butlers and a waiter for each person,
but there was a crisis ahead.
The doors of the serving room flew
open and a flunky came in. staggering
under an Imposing dish. It was a cas?
tle constructed of meats, with a wall
of jelly and a moat of rice. There
were parapets and towers and a port?
cullis; likewise a porte cochere, but
this probably was a gastronomic ana?
Mr. Adams never batted an eye, be?
cause, being a novelist, he hod to be
familiar with such scenes for a proper
standing In fiction. He had a tricky
host to deal with, however, for 0. H. P.
indicated by a glance that the open
spot in front of Mr. Adams' plate was
to be the terminal for the pie. I
Grizzly looked in vain for the sign
of a mistake. Instead there was con?
firmation in the stony eyes of O. H.
P. There was nothing for him to do
but to proceed. He recalled "Ivanhoe"
and tie carrying of the castle by as?
sault, but In brief reflection saw that
the dismantling of the wall would be
to undo the work of some chef, who,
In all likelihood, had put In two or
three days on the Job. So he disen?
gaged a rampart of ham without pull?
ing down the structure and removed
a chicken tower flying a flag of carved
Thea O. H. P. relaxed and gave a
momentary gleam of approval.
*Tt was the quickest thought of my
life," tiald Mr. Adams in review of the
Incident as he ordered pork shanks.
Tears in the Contract.
A southern lawyer has gained state?
wide repute for his success in pleading
criminal cases. His claim to fame is
that i,e sheds real tears while urging
Juries to save his Innocent clients, and
the clause "No tear*, no pay!" is a
part of every contract he makes. |
He bad a case not long ago that
seemed easy on the start, but devel?
oped later into a most difficult one.
Not long after be hud turned on the
tears the attorney had 11 of the Jury
weeping also. One stony-hearted Juror
sat and glared at bim. Tears bad no
effect on him. The attorney redoubled
gig efforts and his tears. He devoted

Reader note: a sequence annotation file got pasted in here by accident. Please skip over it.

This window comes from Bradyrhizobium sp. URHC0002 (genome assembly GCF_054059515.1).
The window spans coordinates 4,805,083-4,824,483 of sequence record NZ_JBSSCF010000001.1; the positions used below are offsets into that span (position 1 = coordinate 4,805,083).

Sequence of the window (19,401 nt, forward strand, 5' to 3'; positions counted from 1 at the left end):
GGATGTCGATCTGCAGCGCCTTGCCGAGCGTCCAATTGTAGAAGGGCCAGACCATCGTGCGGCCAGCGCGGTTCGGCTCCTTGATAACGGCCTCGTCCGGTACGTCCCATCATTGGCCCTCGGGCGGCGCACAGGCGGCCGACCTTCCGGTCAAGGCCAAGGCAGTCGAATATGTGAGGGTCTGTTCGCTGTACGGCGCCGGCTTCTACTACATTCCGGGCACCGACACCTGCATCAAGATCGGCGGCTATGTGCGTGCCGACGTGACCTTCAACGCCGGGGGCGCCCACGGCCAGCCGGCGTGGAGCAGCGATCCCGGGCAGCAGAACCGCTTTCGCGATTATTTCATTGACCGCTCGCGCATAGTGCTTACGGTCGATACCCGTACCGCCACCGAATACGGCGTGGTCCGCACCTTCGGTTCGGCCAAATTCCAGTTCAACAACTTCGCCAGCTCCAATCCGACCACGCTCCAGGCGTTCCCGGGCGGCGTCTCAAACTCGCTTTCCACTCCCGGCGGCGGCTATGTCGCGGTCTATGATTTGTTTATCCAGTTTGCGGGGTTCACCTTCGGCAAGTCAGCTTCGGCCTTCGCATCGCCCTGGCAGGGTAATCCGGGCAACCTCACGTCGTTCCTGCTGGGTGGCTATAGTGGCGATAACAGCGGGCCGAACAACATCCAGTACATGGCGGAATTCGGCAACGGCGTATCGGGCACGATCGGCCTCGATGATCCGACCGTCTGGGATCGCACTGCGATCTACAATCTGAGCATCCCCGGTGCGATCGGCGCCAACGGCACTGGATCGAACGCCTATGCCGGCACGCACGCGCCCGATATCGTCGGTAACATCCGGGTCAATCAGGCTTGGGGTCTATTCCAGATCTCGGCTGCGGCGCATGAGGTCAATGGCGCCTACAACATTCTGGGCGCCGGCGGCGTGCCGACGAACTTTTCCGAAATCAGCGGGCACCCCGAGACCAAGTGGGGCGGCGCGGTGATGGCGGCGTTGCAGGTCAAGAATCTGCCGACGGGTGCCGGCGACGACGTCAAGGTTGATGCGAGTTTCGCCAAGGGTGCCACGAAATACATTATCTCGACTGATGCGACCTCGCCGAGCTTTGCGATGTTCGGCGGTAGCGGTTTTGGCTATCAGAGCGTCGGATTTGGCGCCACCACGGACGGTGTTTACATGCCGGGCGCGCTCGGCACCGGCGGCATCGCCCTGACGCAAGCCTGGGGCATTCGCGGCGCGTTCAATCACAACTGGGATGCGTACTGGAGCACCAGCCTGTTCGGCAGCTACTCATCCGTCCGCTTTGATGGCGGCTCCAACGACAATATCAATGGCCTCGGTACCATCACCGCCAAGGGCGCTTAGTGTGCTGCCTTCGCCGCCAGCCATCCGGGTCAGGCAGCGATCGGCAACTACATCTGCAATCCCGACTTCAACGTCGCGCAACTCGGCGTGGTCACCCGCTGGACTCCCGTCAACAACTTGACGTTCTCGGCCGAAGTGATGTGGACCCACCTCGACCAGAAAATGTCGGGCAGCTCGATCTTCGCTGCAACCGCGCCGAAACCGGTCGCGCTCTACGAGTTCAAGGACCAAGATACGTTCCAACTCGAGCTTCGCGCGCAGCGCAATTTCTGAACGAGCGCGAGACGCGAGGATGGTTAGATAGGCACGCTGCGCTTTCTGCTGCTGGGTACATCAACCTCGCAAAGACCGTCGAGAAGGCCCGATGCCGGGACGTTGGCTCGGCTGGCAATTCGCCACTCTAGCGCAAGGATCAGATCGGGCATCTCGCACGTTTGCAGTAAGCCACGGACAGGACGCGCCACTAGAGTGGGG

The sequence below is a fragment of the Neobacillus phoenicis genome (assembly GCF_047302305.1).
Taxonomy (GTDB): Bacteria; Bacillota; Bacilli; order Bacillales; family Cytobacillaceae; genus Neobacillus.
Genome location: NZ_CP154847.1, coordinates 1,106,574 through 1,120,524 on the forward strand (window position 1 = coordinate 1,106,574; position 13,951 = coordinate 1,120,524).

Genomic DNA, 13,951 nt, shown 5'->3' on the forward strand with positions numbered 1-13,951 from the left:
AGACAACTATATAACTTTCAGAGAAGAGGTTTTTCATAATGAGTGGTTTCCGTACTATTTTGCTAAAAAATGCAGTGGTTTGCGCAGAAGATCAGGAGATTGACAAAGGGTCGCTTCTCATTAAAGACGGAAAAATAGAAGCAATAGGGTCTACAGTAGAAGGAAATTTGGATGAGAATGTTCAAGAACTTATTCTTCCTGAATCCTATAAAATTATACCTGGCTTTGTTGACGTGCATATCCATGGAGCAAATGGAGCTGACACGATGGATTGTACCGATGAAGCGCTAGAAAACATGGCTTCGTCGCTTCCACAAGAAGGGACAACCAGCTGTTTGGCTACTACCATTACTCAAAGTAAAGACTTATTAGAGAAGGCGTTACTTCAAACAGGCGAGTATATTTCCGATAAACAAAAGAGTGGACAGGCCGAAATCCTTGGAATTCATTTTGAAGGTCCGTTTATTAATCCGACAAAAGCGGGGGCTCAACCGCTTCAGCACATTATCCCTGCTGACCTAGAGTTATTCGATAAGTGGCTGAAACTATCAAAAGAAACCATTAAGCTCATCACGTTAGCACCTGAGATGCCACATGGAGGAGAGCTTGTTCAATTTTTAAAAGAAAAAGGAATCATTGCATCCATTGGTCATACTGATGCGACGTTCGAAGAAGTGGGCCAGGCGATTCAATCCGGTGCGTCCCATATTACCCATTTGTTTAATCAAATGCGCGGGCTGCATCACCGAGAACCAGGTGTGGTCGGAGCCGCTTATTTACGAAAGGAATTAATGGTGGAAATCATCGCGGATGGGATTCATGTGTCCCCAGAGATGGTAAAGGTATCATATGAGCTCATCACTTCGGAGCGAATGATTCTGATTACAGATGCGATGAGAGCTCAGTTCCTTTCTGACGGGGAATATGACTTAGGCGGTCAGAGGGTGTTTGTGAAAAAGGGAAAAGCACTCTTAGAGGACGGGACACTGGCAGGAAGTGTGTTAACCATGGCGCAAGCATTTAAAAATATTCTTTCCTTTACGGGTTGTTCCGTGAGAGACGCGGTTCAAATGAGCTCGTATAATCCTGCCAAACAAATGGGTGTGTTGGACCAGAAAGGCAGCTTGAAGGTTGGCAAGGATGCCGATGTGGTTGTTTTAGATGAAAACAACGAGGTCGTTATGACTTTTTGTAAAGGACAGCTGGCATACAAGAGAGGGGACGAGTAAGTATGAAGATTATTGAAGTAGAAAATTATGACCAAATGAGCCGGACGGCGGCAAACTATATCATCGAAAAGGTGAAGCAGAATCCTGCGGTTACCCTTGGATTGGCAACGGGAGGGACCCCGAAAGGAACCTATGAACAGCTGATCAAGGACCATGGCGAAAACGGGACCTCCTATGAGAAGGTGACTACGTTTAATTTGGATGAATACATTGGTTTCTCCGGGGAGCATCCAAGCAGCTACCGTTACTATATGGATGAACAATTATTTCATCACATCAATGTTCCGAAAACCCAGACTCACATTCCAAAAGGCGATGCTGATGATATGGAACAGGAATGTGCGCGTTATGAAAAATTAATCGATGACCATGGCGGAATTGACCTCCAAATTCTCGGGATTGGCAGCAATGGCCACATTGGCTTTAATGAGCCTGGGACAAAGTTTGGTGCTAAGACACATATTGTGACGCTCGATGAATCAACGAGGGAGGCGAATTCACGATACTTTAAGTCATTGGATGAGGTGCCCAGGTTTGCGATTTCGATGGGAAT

himself entirely to this adamant Juror.
Tears splashed from his eyes and
dewed his whiskers and hit waistcoat, j
He tt.lked eloquently and cried etiii |
more eloquently. Presently tbe set
features of the determined Juror re?
laxed a bit.
Bmshiug away most of the tears
the attorney turned bis back to tbo
Juror and bent down to ge: a glass of
water. As he stooped be whispered
to,bis law partner, who sai near him:
"John, I've never lost one yet! That
darned old sucker can't hold out two
And be dldnt?Saturday Evening
Pretty and Novel Device.
A girl who has passed part of her
life in Jgphn invited 16 frUnds to din?
ner recently, and In the center of the
table was a largo bird made of forget
oje-notR. That the bird covered a pho?
nograph was not known until the
finger bowl Rtage of the banquet In
the water wore floating robe p-rtals,
and they gradually unfolded into a
scroll, on Which was written: "Get my
Beere" froui the bird " Curiosity was
at high pitch when the young hostess
turned the key and the bird softly
sang "Marie and Philip v/ant me to
tell you that, they are engaged and in?
vite you all to the wedding'* Congrat?
ulations then were in order, but the
gecret wm kept so well ut til the bird
talked that do one. suspected more
than a casual friendship existed be?
tween tln? hostess and her admirer.?
New York Press
Couldn't Use IL
Agent (to sour-faced but rick old
lad: I Mud.mi. 1 am soliciting funds
to star! a benevolent enterprise foi
lag p?H?r blacks of Africa, and I
B< .i Fat ad l*ady I i an1! give you
money, sir, I have been swindled too
o^rt All I con do i* to lend my
countenance to the scheme
Agent (sadly)- lli.tr n.tuld sluiplj
i ulu n Til Ults
riME BRINGS CHANGES
GRANDMOTHER MOURNS; GRAND*
DAUGHTER IS JOYFUL.
Illuatration, Not Much Exaggerated, of
the Modern Trend?"Don't Know
Where We're Going, but the
Going Is Good."
"When John asked permission to
pay his addresses to me, father inves?
tigated his character very carefully
before consenting," said grandmother.
"The first time Reginald called 1
looked up his father In Hradstreet's
before risking any further damage to
the drawing room furniture," laughed
"And when John asked me to mar?
ry him, I told him I would think it
over. A girl didn't throw herself at a
man in my day."
"She doesn't now, either. When
Reginald asked me, I said I would an*
swer him as soon as my father saw